Yeah! You like that title? Feel the fire!
I'm going to cut Stuart Gordon's episode, Eater, a little slack because it was better than the four previous episodes. Plus, I'm a fan. I even liked his Dreams in the Witch House adaptation for Masters of Horror. Like Masters of Horror, though, Fear Itself more or less lived up to my expectations and I have a few thoughts about how they might make it better.
I don't really know what sort of ratings pull it has and even though I've been severely underwhelmed by the series so far, I'm surprised that its on in the first place. The fact alone that a major television network took the plunge and filled a late primetime slot not with a reality show, but a horror anthology, well, I get a little misty eyed. Maybe there is hope. Unfortunately, as I'm dancing around the point that I'm trying to make, the show sucks. It really does. A for effort, guys, but come on.
I've done a lot of thinking about why, exactly, I think that it sucks and after a couple of days spent last week with the Sci Fi channel's bi-annual Twilight Zone marathon that I haven't missed since the early 90's, it occurred to me that Fear Itself was going about it all wrong. A weekly horror anthology doesn't have to suck. As a matter of fact, for five years, Rod Serling and his writing staff kicked out a consistently badass genre show. Sometimes the result was cheesy and you got Art Carney in a Santa suit with a magic bag full of toys but most of the time you got William Shatner frantically consulting a penny fortune telling machine in some jerkwater hick town. Richard Matheson and Rod Serling knew what they were doing and the Fear Itself crew could take a few notes.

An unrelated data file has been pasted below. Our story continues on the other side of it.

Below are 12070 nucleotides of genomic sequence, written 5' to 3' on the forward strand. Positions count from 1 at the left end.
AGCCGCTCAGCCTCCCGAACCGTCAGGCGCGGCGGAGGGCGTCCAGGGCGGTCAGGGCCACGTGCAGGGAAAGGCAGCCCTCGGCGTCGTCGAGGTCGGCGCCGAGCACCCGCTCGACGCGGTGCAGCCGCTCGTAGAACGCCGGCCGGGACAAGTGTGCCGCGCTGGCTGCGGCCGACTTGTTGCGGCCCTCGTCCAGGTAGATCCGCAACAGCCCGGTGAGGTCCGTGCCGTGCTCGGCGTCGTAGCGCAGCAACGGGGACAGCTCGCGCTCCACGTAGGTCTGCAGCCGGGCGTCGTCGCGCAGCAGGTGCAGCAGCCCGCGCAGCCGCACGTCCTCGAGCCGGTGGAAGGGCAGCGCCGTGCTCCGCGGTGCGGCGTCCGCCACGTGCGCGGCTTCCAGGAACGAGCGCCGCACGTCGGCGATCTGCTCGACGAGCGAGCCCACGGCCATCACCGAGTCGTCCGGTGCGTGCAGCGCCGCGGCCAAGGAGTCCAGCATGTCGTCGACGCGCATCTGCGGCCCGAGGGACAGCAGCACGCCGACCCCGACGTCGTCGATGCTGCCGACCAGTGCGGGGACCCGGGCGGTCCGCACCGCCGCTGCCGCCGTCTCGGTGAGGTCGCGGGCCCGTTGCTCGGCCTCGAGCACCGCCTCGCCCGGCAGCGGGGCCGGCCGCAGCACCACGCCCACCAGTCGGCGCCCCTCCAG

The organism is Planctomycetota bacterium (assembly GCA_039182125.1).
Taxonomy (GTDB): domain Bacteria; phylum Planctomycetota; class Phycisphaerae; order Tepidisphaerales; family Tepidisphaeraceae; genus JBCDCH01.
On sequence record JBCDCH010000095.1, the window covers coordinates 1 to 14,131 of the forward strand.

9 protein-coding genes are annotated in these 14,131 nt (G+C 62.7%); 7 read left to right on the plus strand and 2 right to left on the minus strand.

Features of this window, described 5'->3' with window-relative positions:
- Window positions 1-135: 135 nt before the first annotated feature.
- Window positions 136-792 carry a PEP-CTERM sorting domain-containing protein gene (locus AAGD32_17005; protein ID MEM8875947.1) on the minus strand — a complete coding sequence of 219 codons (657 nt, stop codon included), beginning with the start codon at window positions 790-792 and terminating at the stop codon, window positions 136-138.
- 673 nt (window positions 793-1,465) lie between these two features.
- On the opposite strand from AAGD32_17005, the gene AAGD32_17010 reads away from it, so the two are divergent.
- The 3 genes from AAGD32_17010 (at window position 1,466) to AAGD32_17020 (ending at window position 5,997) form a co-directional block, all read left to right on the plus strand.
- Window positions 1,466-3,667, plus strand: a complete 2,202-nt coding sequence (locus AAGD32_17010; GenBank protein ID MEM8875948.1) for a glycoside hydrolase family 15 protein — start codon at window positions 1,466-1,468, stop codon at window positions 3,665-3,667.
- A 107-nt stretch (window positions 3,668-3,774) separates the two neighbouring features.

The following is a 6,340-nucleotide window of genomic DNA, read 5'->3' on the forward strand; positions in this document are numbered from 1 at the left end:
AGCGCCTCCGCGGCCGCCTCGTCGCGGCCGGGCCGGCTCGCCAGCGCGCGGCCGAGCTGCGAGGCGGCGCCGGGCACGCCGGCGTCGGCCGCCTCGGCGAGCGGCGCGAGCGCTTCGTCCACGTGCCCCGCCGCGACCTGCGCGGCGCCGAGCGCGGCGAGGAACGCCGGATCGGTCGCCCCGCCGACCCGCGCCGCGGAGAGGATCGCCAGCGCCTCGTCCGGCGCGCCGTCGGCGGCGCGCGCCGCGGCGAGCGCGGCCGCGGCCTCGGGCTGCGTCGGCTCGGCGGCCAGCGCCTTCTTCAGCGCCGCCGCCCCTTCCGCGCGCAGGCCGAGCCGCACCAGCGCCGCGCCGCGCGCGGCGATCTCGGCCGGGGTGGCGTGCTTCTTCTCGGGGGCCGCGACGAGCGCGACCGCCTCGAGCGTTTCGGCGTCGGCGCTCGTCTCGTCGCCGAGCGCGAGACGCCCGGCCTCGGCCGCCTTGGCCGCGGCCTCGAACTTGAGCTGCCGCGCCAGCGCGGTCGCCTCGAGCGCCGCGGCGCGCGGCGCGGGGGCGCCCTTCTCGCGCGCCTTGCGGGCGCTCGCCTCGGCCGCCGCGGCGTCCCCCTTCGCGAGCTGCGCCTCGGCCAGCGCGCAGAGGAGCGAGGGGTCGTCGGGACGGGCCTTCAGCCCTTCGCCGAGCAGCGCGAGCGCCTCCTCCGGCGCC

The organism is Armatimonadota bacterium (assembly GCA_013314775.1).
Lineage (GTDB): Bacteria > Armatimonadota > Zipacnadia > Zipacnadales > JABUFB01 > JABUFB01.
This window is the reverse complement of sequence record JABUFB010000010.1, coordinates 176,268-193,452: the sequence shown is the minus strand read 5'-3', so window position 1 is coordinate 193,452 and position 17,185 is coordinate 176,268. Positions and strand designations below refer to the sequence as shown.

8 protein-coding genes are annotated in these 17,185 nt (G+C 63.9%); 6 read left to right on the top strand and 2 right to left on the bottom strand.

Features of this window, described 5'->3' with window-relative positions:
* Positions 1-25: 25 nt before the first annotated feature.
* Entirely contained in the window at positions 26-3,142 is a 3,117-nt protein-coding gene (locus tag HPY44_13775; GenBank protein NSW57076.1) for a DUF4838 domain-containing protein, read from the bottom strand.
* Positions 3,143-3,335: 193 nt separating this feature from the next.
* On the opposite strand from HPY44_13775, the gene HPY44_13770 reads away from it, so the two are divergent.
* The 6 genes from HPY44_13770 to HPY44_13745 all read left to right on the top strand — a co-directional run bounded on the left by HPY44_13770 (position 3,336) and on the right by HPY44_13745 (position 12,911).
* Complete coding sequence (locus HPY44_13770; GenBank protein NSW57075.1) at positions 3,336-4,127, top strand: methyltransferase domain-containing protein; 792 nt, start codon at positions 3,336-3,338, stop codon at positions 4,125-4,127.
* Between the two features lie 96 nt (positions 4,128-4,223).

To all future Fear Itself writers and directors:
You have roughly 40 minutes to tell your story. The Twilight Zone did it in 20ish minutes. You really need to stop cramming a feature film in three acts into that time frame. You'll never do it and you only wind up short changing yourself. This is problem number 1 for you guys.
The key to the Twilight Zone was that it was limited by budget and special effects. They compensated by selling you a premise rather than a fully realized character driven drama and it worked. By putting the focus on the circumstances they were able to build a teleplay in one or two acts that was compelling. Who cares about the characters? Most of them are going to die anyway. Instead, establish their relationship to a sort of central idea. Perhaps the irony of a camera that shows you snapshots of the future without context. You're able to see that you'll wind up dead from a 30 story fall to the sidewalk but will be unable to do anything about it. One of the series' most chilling episodes concerns a toy phone that acts as a conduit so a child can speak to his dead grandmother. You never hear what she's saying but the kid attempts suicide several times because she keeps telling him to do it.
If you're going to insist on trying to make 40 minute movies with no regard to the short form you're going to have to change how you're going about producing the episodes. You absolutely need to stretch out a story across a couple of episodes. Part of the draw to the show is the line up of feature directors and writers and this might thin the stable out a bit if your 12 episodes involve 5 stories by 5 directors. Maybe you can turn it into some kind of exquisite corpse. 5 movies in 12 episodes by 12 directors and writers. A new guy at the helm for each episode putting their own unique spin one of five stories.
Am I off base?
Horror fans have waited a long time for this sort of thing. We have a tendency to get the shaft in terms of entertainment. Please don't blow it. At this rate you're going to be cancelled before the season is up. Rememeber Masters of Science Fiction? Yeah, me either. There's a reason for that.